Vocation in flight

Lois Maust

When you love your job – and it includes flying planes around the world – even being at work can seem like vacation.

That’s how Lois Maust ’80 often feels about her job as a captain at NetJets Aviation where she works a “seven and seven” schedule – work seven days followed by seven days off.

“My dad tells me I go on vacation for seven days and then I’m off for seven,” said Maust. “While the seven working days aren’t always like a vacation, it’s a rewarding career and one I thoroughly enjoy.”

Maust discovered the joy of flight early in life and has embraced it ever since. Her father is a pilot who owned a Cherokee 180 that he flew for recreation during her childhood.

Lois Maust“I always jumped at the chance to go flying with my dad, and loved it when he let me take over the controls,” said Maust. “When I was 16, I took my first flying lessons at the local airport and decided that a career in aviation was something I wanted to pursue.”

After two years at Hesston College, Maust began working her way up the aviation ladder.

Her first job was flying a Cessna 172 carrying a traffic watch reporter over the city of Phoenix, Ariz., during morning and afternoon rush hour. She soon moved to flight instructing, followed by flying twin engine aircraft for a small commuter operation, and then flying for a company that offers fractional ownership in business jets. She also spent several years as a General Aviation Safety Inspector with the FAA. Flying with NetJets, a private business jet charter and aircraft management company, pilots are awarded fleet bids to fly one type of aircraft at a time. Maust loves flying the Citation X aircraft and has been piloting in that fleet for 20 years.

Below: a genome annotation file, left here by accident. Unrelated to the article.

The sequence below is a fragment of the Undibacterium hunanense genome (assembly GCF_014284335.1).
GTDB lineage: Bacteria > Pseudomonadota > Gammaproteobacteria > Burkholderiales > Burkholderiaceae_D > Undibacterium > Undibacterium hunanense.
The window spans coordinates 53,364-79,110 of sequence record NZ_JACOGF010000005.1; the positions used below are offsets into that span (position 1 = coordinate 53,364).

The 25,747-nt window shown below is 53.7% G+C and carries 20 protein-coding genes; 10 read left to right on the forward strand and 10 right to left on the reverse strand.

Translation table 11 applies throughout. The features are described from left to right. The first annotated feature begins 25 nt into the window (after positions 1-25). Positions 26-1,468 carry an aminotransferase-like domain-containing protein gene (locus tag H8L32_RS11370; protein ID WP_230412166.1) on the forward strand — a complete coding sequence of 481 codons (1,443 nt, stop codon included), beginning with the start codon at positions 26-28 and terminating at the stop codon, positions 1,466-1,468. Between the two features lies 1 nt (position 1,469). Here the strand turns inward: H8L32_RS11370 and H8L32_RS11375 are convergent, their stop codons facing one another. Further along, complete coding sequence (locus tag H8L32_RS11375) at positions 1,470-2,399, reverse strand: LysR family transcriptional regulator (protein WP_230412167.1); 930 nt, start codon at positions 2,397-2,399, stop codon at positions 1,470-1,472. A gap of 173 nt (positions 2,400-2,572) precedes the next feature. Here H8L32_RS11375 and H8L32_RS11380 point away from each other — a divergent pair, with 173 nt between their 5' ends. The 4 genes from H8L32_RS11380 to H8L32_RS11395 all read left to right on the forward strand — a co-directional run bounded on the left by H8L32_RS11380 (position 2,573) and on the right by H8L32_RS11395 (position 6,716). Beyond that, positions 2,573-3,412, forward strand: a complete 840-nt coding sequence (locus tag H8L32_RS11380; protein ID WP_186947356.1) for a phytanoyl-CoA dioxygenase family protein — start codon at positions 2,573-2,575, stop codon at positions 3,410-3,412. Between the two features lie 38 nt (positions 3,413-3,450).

Maust enjoys the challenges that come with each new day and new flight, and prefers to take an optimistic view of each situation.

“During each seven-day tour of duty, the daily schedule is constantly changing, and the ability to be flexible to meet the needs of our aircraft share owners is imperative,” said Maust. “The tentative schedule for the next day is assigned at the end of each duty day, but by the start of the next day, there may be a completely different plan. The only thing that is constant is constant change. The way I see it, every day is an adventure!

With her fascination in aviation, she is also wowed by the constant changes with technology and aircraft capabilities and modern travel in general.

“It’s always interesting to me to fly to places like Hawaii and Bermuda,” she said. “We cross so many miles of open water to a small island in the middle of a big ocean. Modern navigation equipment gets us there without fail, and I’m always awed to think that people found these remote places centuries ago with nothing but the guiding lights of stars.”

“Careers in aviation continue to become more complex with new aircraft, updated navigation equipment, changing airspace structures, regulatory changes and higher experience requirements for desirable jobs,” said Maust. “I’m pleased to see Hesston adding educational options for students, and I hope Hesston College Aviation continues to be the launching pad for many successful aviation careers. I look forward to sharing the flight deck with other Hesston College alumni!”